The Now Sound Redesigned

The Free Design

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The Now Sound Redesigned Review

by Tim Sendra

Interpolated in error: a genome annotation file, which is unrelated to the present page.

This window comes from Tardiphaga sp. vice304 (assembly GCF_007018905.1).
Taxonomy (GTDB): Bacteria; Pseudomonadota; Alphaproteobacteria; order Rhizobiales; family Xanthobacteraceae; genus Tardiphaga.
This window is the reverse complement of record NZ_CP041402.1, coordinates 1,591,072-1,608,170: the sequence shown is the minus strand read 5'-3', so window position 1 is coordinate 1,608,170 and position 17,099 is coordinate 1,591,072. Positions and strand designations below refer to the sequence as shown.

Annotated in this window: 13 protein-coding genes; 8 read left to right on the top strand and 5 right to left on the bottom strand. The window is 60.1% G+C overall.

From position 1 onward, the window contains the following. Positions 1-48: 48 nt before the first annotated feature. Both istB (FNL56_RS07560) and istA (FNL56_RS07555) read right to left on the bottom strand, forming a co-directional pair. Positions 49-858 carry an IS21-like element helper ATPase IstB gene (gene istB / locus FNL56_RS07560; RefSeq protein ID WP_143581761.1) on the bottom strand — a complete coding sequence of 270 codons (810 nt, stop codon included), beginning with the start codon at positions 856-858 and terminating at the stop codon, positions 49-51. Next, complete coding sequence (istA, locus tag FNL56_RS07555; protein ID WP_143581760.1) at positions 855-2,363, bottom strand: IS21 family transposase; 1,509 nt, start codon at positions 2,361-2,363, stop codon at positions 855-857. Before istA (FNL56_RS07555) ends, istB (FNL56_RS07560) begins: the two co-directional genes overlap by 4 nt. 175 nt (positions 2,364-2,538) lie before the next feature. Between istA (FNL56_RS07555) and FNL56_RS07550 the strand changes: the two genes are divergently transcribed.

The Seattle label Light in the Attic began reissuing Free Design records in 2003, an overdue and most welcome development. Around the same time with the help of Peanut Butter Wolf they began roping in artists to remix and reimagine Free Design tracks. Originally issued as a series of 12" singles, the results are collected on The Now Sound Redesigned. A nice mix of hip-hop heads like Madlib, Danger Mouse, Murs, Kid Koala, and PB Wolf, electronic boffins like Caribou, Nobody, and Sharpshooters, and indie poppers like Stereolab, the High Llamas, Chris Geddes from Belle & Sebastian, and Super Furry Animals contributed to the effort, and you can gauge the reputation of the Free Design by the high quality of names who dug the group enough to be involved. Most of them kept large chunks of the source material, whether the pristine vocal harmonies or the ornate orchestral backings. Only a few deliver mixes that really hijack the originals, namely Danger Mouse and Murs (who turn "To a Black Boy" into a fiery condemnation of the prison sentence of a young athlete), Peanut Butter Wolf (who splices bits of Steve Miller's "Fly Like an Eagle" on his alternately head-scratching and head-nodding demolition of "Umbrellas), and Caribou (who stretches "Dorian Benediction" into an epic-length electronic symphony with lots of clanking bells). Otherwise the feeling is playful but reverential with numerous standout tracks. The Stereolab/High Llamas collaboration mixes five or six Free Design tunes into a sparkling chamber piece. Madlib adds filthy funk bass and stuttering drums to "Where Do I Go," sending it straight to a place you never thought you'd hear the Free Design, the dancefloor. Chris Geddes and Hush Puppy add a heady sense of humor and energy to their hilarious and energetic take on "2002 - A Hit Song." Kid Koala and Dynomite D. essay a suitably restrained, scratch-filled, and doomy trip-hop version of the Free Design's most emotional song, "An Elegy." Surprisingly with a project like this, there are only a few dud tracks, Stryofoam and Sarah Shannon (ex-Velocity Girl) turn in a hammy guitar rock version of the wonderful "I Found Love" and do what had seemed impossible: they manage to strip the joy right out of it. Mellow likewise remove all the fun from "Kites Are Fun" on a cover version that should be titled "Kites Are Bland." And for some reason, Dudley Perkins thought it would be a good idea for him to ramble on and on uninterestingly over Kousik's bouncy and sweet mix of "Don't Cry Baby." These moments are easy to overlook when the rest of the album is so nice, sweet, and interesting. A fitting tribute to the group, and if it gets a hip-hop fan or indie kid to discover the original beauty and wonder of the Free Design, the collection will have done its job.

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